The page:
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On The Ideal of Nietzsche (A Polemic) Part 1

In the First Essay of the Genealogy of Morals, Nietzsche lays out his ideal of the ‘noble’, the ‘strong’ man, and explains his reasons for exemplifying the strong over his idea of ‘weak’. Nietzsche attempts to prove to the reader that the notions of ‘good’ and ‘evil’ are really the weak man’s attempts at making the strong man incapable of exercising his strength over the weak, and are ideals that the strong must disregard in order to be truly strong. Nietzsche exemplifies the aristocratic ideal, that there are a few strong men who should rule over the many because they alone can, and that any attempt by the many, by those being ruled, to overthrow or otherwise make a society more ‘fair’ is only the attempt by the weak to force the strong to feel ashamed of being so strong.
And yet, Nietzsche falls into the all-too-common trap of proposing an ideal and then not following through with an explanation of how the world would look if people stuck to the ideal. He never explains how to go about achieving ‘strength’, he even goes so far as to suggest that it is not something that can be ‘achieved’; either one has strength or one has weakness and there is no changing what one has. But it is not only this that Nietzsche fails to do; he also fails to actually definitively propose anything. He fails to take a side.
Sure, he talks and writes with anger and rancor and malice, especially when talking directly about the weak and the usurping of the strong by the weak. But he also talks about how boring humanity would be if the weak had not attempted, and succeeded, at instilling morals into humanity. “Human history would be altogether too stupid a thing without the spirit that the impotent have introduced to it”. He talks as if humanity, were it not for the introduction of morals and the invention of the idea of ‘evil’, would be nothing more than base creatures no better than the rest of the animals of the earth. “...only here did the human soul in a higher sense acquire depth and become evil – and these are two basic respects in which man has hitherto been superior to other beasts!”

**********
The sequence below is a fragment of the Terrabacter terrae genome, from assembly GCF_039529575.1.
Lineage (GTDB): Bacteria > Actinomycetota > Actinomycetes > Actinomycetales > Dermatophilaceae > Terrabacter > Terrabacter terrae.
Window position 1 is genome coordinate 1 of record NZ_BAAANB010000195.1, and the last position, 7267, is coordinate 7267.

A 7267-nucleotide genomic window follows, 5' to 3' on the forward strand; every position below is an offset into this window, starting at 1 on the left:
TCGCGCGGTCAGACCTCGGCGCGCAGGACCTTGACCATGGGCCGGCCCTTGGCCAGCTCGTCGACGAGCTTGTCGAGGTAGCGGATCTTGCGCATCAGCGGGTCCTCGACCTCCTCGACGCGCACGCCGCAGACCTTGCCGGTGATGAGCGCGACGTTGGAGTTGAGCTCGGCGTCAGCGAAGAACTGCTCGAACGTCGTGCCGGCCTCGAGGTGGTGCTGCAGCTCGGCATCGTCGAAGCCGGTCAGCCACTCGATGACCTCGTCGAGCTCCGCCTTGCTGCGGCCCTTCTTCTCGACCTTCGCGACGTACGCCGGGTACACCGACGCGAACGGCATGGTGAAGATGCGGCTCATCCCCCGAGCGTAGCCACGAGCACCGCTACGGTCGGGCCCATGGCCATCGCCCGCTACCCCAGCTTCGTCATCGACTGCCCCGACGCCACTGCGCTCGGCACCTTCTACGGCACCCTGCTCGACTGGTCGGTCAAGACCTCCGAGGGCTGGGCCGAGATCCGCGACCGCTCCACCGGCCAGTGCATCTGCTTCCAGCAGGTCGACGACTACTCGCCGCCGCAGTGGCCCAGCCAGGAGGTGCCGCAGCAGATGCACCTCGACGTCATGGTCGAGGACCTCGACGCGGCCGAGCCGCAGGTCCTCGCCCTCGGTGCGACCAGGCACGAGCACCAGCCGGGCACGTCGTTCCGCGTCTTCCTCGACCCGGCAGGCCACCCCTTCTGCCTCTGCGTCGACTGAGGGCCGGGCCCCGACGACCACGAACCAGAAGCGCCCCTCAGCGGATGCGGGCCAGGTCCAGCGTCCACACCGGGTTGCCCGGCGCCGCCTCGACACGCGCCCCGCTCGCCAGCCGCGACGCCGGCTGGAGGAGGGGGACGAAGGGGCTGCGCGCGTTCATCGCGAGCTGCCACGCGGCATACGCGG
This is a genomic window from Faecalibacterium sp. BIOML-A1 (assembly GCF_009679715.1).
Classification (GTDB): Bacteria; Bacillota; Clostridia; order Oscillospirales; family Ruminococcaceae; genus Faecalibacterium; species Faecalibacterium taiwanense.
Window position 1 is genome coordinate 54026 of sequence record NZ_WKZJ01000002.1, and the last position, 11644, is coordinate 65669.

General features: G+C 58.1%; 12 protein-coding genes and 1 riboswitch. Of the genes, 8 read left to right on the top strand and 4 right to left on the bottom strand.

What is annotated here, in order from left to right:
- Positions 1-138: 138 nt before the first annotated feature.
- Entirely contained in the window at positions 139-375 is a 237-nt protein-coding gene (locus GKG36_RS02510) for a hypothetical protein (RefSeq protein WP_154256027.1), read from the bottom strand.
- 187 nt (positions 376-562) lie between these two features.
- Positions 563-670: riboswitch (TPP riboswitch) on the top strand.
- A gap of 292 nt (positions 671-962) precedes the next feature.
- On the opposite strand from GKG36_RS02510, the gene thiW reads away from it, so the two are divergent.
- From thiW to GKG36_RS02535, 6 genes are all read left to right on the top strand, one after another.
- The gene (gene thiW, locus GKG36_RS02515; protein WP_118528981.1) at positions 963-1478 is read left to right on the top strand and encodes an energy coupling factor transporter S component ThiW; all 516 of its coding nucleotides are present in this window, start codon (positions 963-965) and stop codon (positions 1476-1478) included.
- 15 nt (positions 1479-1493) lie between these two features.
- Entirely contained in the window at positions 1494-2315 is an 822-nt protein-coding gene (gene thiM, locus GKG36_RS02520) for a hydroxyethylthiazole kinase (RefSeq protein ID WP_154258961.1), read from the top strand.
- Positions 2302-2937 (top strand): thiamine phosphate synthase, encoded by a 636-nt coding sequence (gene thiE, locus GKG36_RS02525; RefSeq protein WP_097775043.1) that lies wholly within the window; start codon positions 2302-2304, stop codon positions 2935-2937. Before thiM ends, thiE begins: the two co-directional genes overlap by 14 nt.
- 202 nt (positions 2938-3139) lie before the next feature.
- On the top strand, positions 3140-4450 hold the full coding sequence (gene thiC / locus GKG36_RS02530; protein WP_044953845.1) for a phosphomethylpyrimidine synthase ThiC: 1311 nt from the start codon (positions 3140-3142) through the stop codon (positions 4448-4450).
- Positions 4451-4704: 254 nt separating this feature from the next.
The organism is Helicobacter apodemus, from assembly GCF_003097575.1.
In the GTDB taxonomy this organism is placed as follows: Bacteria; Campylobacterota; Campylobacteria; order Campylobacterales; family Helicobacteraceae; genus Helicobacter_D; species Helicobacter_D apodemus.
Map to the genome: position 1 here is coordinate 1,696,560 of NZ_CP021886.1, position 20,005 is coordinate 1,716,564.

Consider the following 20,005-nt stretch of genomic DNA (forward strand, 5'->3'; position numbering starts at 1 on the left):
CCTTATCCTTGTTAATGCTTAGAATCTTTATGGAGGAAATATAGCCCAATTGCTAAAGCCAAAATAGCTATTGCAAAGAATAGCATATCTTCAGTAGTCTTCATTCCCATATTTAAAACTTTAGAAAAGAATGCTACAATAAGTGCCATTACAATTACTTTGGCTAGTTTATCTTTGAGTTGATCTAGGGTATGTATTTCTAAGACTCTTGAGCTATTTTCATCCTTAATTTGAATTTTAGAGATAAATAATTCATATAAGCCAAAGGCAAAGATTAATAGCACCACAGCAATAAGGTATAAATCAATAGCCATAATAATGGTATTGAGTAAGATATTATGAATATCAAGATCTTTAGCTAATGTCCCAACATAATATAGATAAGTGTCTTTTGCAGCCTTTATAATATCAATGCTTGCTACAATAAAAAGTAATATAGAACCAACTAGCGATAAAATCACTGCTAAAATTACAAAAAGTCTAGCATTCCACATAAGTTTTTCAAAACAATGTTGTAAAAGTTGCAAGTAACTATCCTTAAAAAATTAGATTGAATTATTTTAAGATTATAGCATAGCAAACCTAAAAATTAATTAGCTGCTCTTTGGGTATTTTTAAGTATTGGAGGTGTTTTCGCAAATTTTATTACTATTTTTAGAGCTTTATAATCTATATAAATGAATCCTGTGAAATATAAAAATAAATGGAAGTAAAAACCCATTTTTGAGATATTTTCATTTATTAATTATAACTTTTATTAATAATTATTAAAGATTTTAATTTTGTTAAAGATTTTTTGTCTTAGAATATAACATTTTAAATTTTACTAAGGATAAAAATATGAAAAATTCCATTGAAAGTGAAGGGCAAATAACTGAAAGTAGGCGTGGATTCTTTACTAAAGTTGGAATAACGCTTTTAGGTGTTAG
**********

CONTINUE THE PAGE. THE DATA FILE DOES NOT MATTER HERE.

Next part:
So the question becomes this; was Nietzsche ever proclaiming an ideal at all? Does Nietzsche ever really think that it is possible for humanity to truly go back to the ‘strong’ vs. ‘weak’ dialectic now that ‘good’ and ‘evil’ has replaced it? And regardless of what Nietzsche thinks, what are the results of such a base and, in the truest sense of the word, immoral system? It is not possible, to Nietzsche, for everyone to be strong; it seems that one is only ‘strong’ if one cares not for the ‘weak’. But is it possible for everyone to be weak? Is it preferable for some to be ‘strong’ and have the ‘strong’ constantly exploit and cause pain on the ‘weak’? Or is it preferable for all to be ‘weak’ and for exploitation to end entirely? Is this even possible?
To even begin to answer these questions, Nietzsche’s definition of the ‘strong’ man must be clearly defined and laid out with respect to the rest of society; in other words, clearly define the relationships between the ‘strong’ and the ‘weak’. It must be explained how the ‘strong’ function in society, how society would look like if the ‘good’ vs. ‘evil’ dialectic had never existed. A clear picture must be created that shows how society would function, how the relationships between people would play out, in a time when the ‘strong’ vs. ‘weak’ dialectic was untainted by the impotent. This is clearly expressed in Nietzsche’s First Essay of “On the Genealogy of Morals”.